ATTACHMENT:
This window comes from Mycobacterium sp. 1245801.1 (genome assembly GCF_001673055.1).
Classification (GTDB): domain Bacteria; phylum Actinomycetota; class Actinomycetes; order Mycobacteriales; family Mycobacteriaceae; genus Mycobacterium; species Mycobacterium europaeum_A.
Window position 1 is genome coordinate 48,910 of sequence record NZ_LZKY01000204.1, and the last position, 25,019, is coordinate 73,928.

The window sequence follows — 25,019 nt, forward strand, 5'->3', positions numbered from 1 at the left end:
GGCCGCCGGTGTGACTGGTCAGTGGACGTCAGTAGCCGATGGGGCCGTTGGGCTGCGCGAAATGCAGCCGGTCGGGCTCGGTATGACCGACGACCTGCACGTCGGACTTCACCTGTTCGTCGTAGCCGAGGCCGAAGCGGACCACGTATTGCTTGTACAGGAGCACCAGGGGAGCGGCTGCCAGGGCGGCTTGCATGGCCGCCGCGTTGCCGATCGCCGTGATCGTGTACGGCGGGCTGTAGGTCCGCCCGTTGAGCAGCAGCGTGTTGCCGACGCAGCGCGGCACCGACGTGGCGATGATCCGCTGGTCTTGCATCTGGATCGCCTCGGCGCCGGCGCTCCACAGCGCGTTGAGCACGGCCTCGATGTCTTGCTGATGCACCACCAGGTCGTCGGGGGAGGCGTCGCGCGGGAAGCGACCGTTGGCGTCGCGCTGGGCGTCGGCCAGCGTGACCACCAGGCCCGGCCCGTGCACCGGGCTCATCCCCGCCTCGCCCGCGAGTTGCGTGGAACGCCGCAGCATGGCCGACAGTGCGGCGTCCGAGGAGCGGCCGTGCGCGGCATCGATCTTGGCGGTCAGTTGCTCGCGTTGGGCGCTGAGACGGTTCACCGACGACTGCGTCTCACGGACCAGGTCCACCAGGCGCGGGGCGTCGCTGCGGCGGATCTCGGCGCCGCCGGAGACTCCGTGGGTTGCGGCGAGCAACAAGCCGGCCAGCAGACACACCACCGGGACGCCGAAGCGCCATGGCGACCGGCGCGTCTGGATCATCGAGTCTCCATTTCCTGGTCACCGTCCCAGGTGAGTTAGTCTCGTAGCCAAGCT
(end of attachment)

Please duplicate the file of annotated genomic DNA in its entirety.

This window comes from Mycobacterium sp. 1245801.1 (genome assembly GCF_001673055.1).
Classification (GTDB): domain Bacteria; phylum Actinomycetota; class Actinomycetes; order Mycobacteriales; family Mycobacteriaceae; genus Mycobacterium; species Mycobacterium europaeum_A.
Window position 1 is genome coordinate 48,910 of sequence record NZ_LZKY01000204.1, and the last position, 25,019, is coordinate 73,928.

The window sequence follows — 25,019 nt, forward strand, 5'->3', positions numbered from 1 at the left end:
GGCCGCCGGTGTGACTGGTCAGTGGACGTCAGTAGCCGATGGGGCCGTTGGGCTGCGCGAAATGCAGCCGGTCGGGCTCGGTATGACCGACGACCTGCACGTCGGACTTCACCTGTTCGTCGTAGCCGAGGCCGAAGCGGACCACGTATTGCTTGTACAGGAGCACCAGGGGAGCGGCTGCCAGGGCGGCTTGCATGGCCGCCGCGTTGCCGATCGCCGTGATCGTGTACGGCGGGCTGTAGGTCCGCCCGTTGAGCAGCAGCGTGTTGCCGACGCAGCGCGGCACCGACGTGGCGATGATCCGCTGGTCTTGCATCTGGATCGCCTCGGCGCCGGCGCTCCACAGCGCGTTGAGCACGGCCTCGATGTCTTGCTGATGCACCACCAGGTCGTCGGGGGAGGCGTCGCGCGGGAAGCGACCGTTGGCGTCGCGCTGGGCGTCGGCCAGCGTGACCACCAGGCCCGGCCCGTGCACCGGGCTCATCCCCGCCTCGCCCGCGAGTTGCGTGGAACGCCGCAGCATGGCCGACAGTGCGGCGTCCGAGGAGCGGCCGTGCGCGGCATCGATCTTGGCGGTCAGTTGCTCGCGTTGGGCGCTGAGACGGTTCACCGACGACTGCGTCTCACGGACCAGGTCCACCAGGCGCGGGGCGTCGCTGCGGCGGATCTCGGCGCCGCCGGAGACTCCGTGGGTTGCGGCGAGCAACAAGCCGGCCAGCAGACACACCACCGGGACGCCGAAGCGCCATGGCGACCGGCGCGTCTGGATCATCGAGTCTCCATTTCCTGGTCACCGTCCCAGGTGAGTTAGTCTCGTAGCCAAGCT